It’s a question I’ve now heard several times, in different forms. People hear that I’ll be hired as a researcher at an institute of theoretical physics, and they ask, “what, exactly, are they paying you to research?”
The answer, with some caveats: “Whatever I want.”
When a company hires a researcher, they want to accomplish specific things: to improve their products, to make new ones, to cut down on fraud or out-think the competition. Some government labs are the same: if you work for NIST, for example, your work should contribute in some way to achieving more precise measurements and better standards for technology.
Other government labs, and universities, are different. They pursue basic research, research not on any specific application but on the general principles that govern the world. Researchers doing basic research are given a lot of freedom, and that freedom increases as their careers go on.
As a PhD student, a researcher is a kind of apprentice, working for their advisor. Even then, they have some independence: an advisor may suggest projects, but PhD students usually need to decide how to execute them on their own. In some fields, there can be even more freedom: in theoretical physics, it’s not unusual for the more independent students to collaborate with other people than just their advisor.
Postdocs, in turn, have even more freedom. In some fields they get hired to work on a specific project, but they tend to have more freedom as to how to execute it than a PhD student would. Other fields give them more or less free rein: in theoretical physics, a postdoc will have some guidance, but often will be free to work on whatever they find interesting.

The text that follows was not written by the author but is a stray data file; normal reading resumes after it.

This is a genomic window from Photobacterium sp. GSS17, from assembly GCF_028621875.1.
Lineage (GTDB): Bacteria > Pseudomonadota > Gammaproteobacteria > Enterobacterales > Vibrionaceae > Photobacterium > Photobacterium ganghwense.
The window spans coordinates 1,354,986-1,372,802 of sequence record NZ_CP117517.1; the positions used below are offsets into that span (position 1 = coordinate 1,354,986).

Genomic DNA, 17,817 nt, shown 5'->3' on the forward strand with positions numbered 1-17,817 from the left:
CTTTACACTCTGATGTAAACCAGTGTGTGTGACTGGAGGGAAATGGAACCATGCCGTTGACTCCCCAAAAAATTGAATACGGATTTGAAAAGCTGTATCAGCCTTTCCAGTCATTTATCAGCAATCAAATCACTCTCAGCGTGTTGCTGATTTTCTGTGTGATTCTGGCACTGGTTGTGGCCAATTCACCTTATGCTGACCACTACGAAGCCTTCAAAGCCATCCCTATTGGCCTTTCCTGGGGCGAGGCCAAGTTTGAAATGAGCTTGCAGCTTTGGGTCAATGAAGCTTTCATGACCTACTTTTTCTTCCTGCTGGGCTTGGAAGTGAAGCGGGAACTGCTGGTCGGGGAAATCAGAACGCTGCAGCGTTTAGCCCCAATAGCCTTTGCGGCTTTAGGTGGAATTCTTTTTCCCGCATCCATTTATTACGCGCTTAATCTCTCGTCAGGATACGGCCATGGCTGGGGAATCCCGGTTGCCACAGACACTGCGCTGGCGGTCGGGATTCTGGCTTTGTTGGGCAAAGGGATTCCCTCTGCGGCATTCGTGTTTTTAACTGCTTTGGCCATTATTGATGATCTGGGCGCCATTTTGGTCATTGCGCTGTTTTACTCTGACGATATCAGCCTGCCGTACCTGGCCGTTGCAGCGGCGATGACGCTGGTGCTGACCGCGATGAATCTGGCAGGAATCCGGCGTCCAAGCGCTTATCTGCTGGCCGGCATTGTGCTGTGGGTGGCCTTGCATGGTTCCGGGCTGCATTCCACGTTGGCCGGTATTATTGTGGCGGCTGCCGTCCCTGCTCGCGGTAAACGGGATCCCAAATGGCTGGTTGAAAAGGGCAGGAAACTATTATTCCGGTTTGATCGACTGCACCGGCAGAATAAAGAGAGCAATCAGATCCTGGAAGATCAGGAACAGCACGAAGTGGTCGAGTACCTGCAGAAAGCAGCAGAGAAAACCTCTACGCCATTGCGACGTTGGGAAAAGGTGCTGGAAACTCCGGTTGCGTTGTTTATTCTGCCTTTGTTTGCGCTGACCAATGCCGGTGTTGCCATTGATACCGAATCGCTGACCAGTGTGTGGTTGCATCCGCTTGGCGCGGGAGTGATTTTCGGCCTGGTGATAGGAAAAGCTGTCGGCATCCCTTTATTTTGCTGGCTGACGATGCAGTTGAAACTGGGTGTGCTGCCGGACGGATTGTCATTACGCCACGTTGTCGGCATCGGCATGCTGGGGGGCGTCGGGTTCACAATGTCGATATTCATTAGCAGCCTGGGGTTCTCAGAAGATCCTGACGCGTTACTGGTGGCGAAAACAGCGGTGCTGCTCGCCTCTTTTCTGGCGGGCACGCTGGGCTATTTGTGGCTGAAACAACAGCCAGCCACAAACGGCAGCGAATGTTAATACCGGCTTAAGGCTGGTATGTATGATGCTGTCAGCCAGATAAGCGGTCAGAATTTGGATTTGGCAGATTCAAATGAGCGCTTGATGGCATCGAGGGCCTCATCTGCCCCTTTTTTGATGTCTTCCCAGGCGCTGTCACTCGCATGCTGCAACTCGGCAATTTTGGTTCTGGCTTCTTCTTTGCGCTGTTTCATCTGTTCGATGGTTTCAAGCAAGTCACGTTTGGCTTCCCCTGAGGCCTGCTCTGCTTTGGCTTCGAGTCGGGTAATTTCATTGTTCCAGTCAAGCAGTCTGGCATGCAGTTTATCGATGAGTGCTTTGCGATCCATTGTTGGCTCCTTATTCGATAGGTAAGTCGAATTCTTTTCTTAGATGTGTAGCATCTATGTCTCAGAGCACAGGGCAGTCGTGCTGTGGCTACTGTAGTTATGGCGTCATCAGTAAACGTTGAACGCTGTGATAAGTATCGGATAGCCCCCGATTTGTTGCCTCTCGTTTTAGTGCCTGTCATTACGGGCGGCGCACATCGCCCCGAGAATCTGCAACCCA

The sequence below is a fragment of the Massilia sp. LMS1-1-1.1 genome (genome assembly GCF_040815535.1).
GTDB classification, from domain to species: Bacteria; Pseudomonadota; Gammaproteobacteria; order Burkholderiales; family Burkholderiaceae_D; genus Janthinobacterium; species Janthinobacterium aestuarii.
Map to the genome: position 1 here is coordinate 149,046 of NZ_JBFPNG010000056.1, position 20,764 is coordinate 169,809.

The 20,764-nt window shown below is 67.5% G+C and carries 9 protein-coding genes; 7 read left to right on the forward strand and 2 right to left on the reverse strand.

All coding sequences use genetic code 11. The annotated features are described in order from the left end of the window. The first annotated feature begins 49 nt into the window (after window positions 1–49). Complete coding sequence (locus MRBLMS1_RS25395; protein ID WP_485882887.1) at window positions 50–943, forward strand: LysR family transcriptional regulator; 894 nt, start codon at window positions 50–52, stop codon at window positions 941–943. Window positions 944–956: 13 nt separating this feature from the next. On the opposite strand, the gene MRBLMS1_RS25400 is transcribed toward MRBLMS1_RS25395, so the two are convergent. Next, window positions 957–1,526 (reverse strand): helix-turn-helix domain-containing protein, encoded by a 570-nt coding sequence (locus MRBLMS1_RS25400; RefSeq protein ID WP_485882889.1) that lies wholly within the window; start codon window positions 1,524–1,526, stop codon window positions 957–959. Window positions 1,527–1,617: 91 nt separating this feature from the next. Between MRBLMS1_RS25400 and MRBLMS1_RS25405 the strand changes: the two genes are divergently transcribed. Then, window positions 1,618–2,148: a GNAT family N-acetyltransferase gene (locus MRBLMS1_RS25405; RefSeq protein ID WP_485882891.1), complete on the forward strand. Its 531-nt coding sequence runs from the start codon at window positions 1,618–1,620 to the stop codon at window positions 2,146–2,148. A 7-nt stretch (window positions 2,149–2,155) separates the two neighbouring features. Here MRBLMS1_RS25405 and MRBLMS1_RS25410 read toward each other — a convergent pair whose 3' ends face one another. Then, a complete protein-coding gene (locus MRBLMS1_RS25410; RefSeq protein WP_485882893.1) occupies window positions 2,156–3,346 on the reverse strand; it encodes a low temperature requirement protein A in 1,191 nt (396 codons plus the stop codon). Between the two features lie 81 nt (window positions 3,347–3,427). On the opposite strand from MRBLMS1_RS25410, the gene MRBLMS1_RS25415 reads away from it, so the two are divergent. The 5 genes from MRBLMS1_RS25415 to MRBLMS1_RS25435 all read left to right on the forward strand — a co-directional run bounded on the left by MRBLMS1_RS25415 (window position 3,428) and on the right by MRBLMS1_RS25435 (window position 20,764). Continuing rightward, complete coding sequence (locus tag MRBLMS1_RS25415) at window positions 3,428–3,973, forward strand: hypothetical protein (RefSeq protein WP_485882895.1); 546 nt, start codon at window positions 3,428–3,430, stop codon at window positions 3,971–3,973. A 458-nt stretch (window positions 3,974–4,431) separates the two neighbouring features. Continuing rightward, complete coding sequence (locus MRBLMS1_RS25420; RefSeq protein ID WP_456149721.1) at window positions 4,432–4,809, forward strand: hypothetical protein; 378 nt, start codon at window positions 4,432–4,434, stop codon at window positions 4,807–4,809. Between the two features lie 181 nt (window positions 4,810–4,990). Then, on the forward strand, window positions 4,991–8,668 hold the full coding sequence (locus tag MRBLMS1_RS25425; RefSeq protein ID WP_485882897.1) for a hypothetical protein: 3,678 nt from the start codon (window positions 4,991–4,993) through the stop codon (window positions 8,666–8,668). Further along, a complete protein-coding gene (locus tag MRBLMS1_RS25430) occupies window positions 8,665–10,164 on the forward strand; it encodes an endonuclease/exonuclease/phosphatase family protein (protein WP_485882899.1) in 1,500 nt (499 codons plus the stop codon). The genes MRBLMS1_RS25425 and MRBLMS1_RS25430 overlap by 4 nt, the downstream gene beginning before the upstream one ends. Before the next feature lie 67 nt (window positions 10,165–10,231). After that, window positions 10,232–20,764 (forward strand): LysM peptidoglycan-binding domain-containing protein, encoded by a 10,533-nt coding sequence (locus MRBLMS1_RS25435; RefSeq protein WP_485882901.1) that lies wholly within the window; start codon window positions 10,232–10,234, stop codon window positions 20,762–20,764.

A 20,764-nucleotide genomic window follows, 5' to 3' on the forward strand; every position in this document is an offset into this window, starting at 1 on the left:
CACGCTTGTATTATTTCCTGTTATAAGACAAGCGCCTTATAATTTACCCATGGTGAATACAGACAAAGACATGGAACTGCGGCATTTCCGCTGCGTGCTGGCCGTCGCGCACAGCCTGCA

Professors, and other long-term researchers, have the most freedom of all. Over the climb from PhD to postdoc to professor, researchers build judgement, demonstrating a track record for tackling worthwhile scientific problems. Universities, and institutes of basic research, trust that judgement. They hire for that judgement. They give their long-term researchers free reign to investigate whatever questions they think are valuable.
In practice, there are some restrictions. Usually, you’re supposed to research in a particular field: at an institute for theoretical physics, I should probably research theoretical physics. (But that can mean many things: one of my future colleagues studies the science of cities.) Further pressure comes from grant funding, money you need to hire other researchers or buy equipment that can come with restrictions attached. When you apply for a grant, you have to describe what you plan to do. (In practice, grant agencies are more flexible about this than you might expect, allowing all sorts of changes if you have a good reason…but you still can’t completely reinvent yourself.) Your colleagues themselves also have an impact: it’s much easier to work on something when you can walk down the hall and ask an expert when you get stuck. It’s why we seek out colleagues who care about the same big questions as we do.
Overall, though, research is one of the free-est professions there is. If you can get a job learning for a living, and do it well enough, then people will trust your judgement. They’ll set you free to ask your own questions, and seek your own answers.